I'm having a difficulty grasping how to write a pair algorithm using returns instead of prices.

With price differences, I have the mean difference over a long time period. When the current price difference moves away from the mean I open a position. When it moves back to the mean I close then position.

With returns, I have the mean difference in returns between two stocks. What am I looking to move away from this mean? Is it just when a single period returns deviates? If so, when do I close.

A single day may be above the mean so I open. It should come back, but how do I know when its happened? If the next day is below the mean I dont think its time to close. It just working back down, but still pay not be all the way back.


1 Answer 1


Hi Don: The following is a very standard approach. It's basically the use of Bollinger Bands on the log ratio of the two prices.

So, say one stock is y and the other stock is x. Denote the prices as $P_y$ and $P_x$.

Then, you do the following.

1) Keep calculating the moving average of $log(\frac{P_y}{P_x})$ over time along with the moving standard deviation of the same thing.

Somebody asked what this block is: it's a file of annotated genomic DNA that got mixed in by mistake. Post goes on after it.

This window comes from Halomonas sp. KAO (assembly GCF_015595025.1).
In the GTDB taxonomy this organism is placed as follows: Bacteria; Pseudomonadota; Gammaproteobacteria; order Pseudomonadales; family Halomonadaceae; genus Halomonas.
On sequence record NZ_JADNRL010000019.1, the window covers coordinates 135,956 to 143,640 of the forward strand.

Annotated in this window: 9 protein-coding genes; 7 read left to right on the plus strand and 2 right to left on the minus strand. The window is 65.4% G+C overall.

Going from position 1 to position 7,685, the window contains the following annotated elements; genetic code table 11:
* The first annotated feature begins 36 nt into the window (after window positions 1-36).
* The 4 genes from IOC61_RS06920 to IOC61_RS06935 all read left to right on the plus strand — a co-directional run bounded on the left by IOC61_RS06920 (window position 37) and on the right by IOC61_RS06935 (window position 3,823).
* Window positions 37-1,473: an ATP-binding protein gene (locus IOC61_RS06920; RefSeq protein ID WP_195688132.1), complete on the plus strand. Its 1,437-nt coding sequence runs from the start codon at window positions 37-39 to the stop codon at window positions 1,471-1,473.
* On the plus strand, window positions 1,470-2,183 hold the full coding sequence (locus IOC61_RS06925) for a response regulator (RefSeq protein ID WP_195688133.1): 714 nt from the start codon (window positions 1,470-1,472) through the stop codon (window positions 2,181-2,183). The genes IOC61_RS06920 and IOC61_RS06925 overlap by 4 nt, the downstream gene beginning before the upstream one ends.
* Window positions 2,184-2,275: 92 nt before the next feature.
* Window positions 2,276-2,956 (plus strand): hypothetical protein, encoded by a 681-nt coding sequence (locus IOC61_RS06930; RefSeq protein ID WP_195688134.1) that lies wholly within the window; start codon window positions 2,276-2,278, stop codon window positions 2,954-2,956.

2) When $log(\frac{P_y}{P_x})$ is $ 2 \sigma$ above the moving average, you go long y and you go short x. When it's $2 \sigma$ below the moving average, you go short y and go long x.

Note that 2) is really what technicians use in Bollinger Bands except that it's on the log price ratio rather than the log price.

3) Exit the position when the log price ratio returns to the moving average.

There are many parameters that you can experiment with:

A) the window size of the moving average in days or hours or minutes or whatever.

B) the scale factor that multiplies sigma. It doesn't have to be 2.

C) Exit rule. You don't have to wait until you return to the moving average. In fact, it could pay to get out earlier than that in order to avoid large losses.

D) Letting position size be proportional to how strong the reversion is.

Obviously, the pairs you use are key to the whole thing and figuring those out is kind of seperate from the step described above. I hope this helped some.


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